Sedgwick County District Court on Monday released a document that gives details about what led up to and occurred after a Wichita mother was killed and her newborn was kidnapped in November.
Authorities have said Yesenia Sesmas faked a pregnancy for months, killed 27-year-old Laura Abarca in her west-side apartment and took her 6-day-old newborn, Sofia, to Texas on Nov. 17.
Less than two days later, a police SWAT team raided a home in Dallas and arrested Sesmas. Sofia was with her and healthy.
The document released Monday – called a probable cause affidavit – says a woman who went by the name Yesenia Amiguita and Abarca swapped messages in Spanish the day before and the day of the killing and kidnapping. The phone number used by the Amiguita woman was linked to Sesmas.
The messages included the woman asking Abarca what time her boyfriend went to work and for her address.
The woman says in one message she plans to “swing by so I can make you a soup or something so you can rest.”
Abarca responds with “thanks friend.”
Abarca’s boyfriend found her dead on their living room couch when he came home from work a few minutes before 3:30 p.m. on Nov. 17. She had a single gunshot wound to her head, fired at close range, and no defensive wounds.
Their child, Sofia, and two diaper bags were missing. There was no sign of a struggle.
Authorities found an infant car seat on the floor, as well as one .40 caliber shell casing, according to the affidavit. Abarca’s black iPhone, which showed the messages, was on the love seat.
The couple’s apartment is at 215 N. Brunswick, near Second and Ridge.
In a television interview after her arrest, Sesmas told KUVN-TV of Dallas-Fort Worth that Abarca had agreed to turn over Sofia to her but changed her mind at the last moment. She says she shot Abarca by accident.
Sesmas, 34, is charged with first-degree murder, kidnapping and aggravated interference with parental custody. She is being held in Sedgwick County on bonds totaling $2.2 million.
She is next due in court on March 16, records show.
According to the affidavit, Sesmas said she was pregnant but had a miscarriage at five months. She continued to pretend she was pregnant; friends held a baby shower for her, and she prepared a room for the baby.
She bought a gun for $450 from a man in Dallas, the affidavit said, before driving to Wichita. When she returned to Texas with the baby, she told her boyfriend and family that she had given birth in Wichita.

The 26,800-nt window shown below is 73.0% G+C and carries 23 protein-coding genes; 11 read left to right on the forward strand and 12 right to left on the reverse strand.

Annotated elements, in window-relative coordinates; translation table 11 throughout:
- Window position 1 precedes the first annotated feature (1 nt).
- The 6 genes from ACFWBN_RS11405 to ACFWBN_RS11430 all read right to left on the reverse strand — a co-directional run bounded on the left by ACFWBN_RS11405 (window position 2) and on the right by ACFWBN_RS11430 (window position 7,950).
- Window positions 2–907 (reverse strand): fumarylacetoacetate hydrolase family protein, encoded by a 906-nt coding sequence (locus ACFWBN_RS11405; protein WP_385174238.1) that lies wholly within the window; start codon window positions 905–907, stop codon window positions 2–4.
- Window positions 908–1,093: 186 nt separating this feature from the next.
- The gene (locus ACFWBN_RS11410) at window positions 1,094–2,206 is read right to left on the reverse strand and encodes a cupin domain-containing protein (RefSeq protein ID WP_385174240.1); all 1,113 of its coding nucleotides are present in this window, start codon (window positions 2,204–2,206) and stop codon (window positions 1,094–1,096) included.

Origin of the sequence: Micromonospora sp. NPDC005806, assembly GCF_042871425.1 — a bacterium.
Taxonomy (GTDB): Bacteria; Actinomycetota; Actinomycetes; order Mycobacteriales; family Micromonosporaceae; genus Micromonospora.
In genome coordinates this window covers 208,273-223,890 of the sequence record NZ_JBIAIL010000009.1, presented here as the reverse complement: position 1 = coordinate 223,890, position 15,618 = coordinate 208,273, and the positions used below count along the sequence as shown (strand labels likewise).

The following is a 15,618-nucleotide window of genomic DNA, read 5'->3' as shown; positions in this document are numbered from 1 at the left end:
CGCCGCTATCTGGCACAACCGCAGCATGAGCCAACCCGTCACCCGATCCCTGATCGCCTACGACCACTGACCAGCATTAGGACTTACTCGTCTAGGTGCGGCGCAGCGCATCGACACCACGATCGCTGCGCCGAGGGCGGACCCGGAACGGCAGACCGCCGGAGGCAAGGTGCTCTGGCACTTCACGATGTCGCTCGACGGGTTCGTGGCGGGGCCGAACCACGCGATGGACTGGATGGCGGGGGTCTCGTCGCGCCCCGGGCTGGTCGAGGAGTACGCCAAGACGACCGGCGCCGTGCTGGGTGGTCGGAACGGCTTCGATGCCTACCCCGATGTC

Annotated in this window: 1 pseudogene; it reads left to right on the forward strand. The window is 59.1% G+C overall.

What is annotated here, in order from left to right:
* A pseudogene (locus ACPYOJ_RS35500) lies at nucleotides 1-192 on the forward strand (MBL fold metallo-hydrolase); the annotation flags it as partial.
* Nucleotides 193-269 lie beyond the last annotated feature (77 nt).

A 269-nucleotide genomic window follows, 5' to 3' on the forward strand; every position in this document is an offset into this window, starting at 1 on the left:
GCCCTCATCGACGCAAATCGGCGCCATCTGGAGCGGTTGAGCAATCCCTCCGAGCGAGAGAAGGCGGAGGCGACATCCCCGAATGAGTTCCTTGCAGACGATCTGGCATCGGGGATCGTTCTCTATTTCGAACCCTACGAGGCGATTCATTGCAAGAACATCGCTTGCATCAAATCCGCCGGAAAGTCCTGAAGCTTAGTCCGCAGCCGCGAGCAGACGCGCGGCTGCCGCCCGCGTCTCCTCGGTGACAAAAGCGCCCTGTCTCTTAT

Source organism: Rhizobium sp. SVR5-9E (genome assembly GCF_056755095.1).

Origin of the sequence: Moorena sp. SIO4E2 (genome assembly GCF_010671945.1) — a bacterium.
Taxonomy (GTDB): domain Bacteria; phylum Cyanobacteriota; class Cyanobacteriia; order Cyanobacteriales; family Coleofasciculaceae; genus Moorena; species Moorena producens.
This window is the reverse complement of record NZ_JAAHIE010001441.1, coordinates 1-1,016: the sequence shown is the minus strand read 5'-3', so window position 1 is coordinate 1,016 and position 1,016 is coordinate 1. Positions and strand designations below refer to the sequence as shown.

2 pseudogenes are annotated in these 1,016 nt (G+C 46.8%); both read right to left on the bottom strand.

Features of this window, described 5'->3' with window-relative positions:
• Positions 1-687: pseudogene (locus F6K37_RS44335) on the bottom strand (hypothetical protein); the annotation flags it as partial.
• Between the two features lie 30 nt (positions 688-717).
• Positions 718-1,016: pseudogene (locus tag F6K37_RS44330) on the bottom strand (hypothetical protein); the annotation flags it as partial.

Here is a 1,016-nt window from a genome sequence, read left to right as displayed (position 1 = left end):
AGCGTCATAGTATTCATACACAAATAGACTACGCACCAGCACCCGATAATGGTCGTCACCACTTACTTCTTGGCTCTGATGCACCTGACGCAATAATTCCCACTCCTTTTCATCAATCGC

Clues that led to Sesmas’ eventual capture, according to the affidavit, include:
▪ A neighbor saw a Hispanic woman she didn’t recognize peeking out of Abarca’s apartment door around 1:30 p.m. on Nov. 17 as she walked by.
▪ A dozen videos from a doorbell security camera at a nearby apartment building that showed a dark-colored Dodge pickup on Brunswick shortly after noon on Nov. 17.
▪ U.S. postal mail sent to Sesmas at a Wichita address, photos on social media of the Dodge and cellphone records that put Sesmas’ phone at Abarca’s apartment at 1:20 p.m. on Nov. 17. Later cell tower pings placed her cellphone in Oklahoma and in Dallas.
▪ Utility records in Sesmas’ name at the home in Dallas. Sesmas’ cellphone was pinged at that location at 6:33 p.m. on Nov. 18. The Dallas Police Department SWAT Unit executed a search warrant at the house the following day and found Sesmas and Sofia inside.
A Sig Sauer .40-caliber semi-automatic handgun found inside a bedroom closet had ammunition in the magazine that matched the shell casing lying on Abarca’s living room floor.
Sesmas, a Mexican national, was in the United States illegally at the time of the homicide and kidnapping, U.S. Immigration and Customs Enforcement has said. According to the affidavit, she planned to move to Mexico with her boyfriend and raise the baby there.
District Judge Ben Burgess ordered the affidavit’s release Monday morning following a brief hearing. Prosecutors had asked that the name of Sofia’s father be redacted. Sesmas’ court-appointed defense attorneys wanted the entire document sealed.
Burgess refused their requests after Lyndon Vix, an attorney for The Eagle, challenged the proposals.
The Eagle was among Wichita news organizations that asked the court to open the document, which is used to support the arrest and criminal charging of suspects.